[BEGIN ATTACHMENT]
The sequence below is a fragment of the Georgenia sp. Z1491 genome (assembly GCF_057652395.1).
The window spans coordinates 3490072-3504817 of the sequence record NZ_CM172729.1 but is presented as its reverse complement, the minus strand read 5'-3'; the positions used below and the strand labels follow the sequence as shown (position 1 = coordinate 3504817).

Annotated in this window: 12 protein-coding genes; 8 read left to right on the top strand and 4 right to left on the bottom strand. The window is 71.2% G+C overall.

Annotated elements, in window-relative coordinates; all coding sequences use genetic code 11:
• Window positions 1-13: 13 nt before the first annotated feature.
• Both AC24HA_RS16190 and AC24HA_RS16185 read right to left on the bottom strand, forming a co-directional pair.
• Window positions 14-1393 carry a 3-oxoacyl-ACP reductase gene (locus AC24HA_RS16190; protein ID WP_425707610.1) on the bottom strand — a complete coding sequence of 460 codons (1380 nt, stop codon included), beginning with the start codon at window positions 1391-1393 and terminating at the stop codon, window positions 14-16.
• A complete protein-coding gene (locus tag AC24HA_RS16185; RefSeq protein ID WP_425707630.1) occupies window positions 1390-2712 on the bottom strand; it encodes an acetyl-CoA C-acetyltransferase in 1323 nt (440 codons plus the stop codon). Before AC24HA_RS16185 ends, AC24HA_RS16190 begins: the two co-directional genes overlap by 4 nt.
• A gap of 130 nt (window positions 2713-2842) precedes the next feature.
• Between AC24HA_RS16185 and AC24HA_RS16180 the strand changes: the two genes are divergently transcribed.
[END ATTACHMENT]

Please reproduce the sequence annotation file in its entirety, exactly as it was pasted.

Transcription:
The sequence below is a fragment of the Georgenia sp. Z1491 genome (assembly GCF_057652395.1).
The window spans coordinates 3490072-3504817 of the sequence record NZ_CM172729.1 but is presented as its reverse complement, the minus strand read 5'-3'; the positions used below and the strand labels follow the sequence as shown (position 1 = coordinate 3504817).

Annotated in this window: 12 protein-coding genes; 8 read left to right on the top strand and 4 right to left on the bottom strand. The window is 71.2% G+C overall.

Annotated elements, in window-relative coordinates; all coding sequences use genetic code 11:
• Window positions 1-13: 13 nt before the first annotated feature.
• Both AC24HA_RS16190 and AC24HA_RS16185 read right to left on the bottom strand, forming a co-directional pair.
• Window positions 14-1393 carry a 3-oxoacyl-ACP reductase gene (locus AC24HA_RS16190; protein ID WP_425707610.1) on the bottom strand — a complete coding sequence of 460 codons (1380 nt, stop codon included), beginning with the start codon at window positions 1391-1393 and terminating at the stop codon, window positions 14-16.
• A complete protein-coding gene (locus tag AC24HA_RS16185; RefSeq protein ID WP_425707630.1) occupies window positions 1390-2712 on the bottom strand; it encodes an acetyl-CoA C-acetyltransferase in 1323 nt (440 codons plus the stop codon). Before AC24HA_RS16185 ends, AC24HA_RS16190 begins: the two co-directional genes overlap by 4 nt.
• A gap of 130 nt (window positions 2713-2842) precedes the next feature.
• Between AC24HA_RS16185 and AC24HA_RS16180 the strand changes: the two genes are divergently transcribed.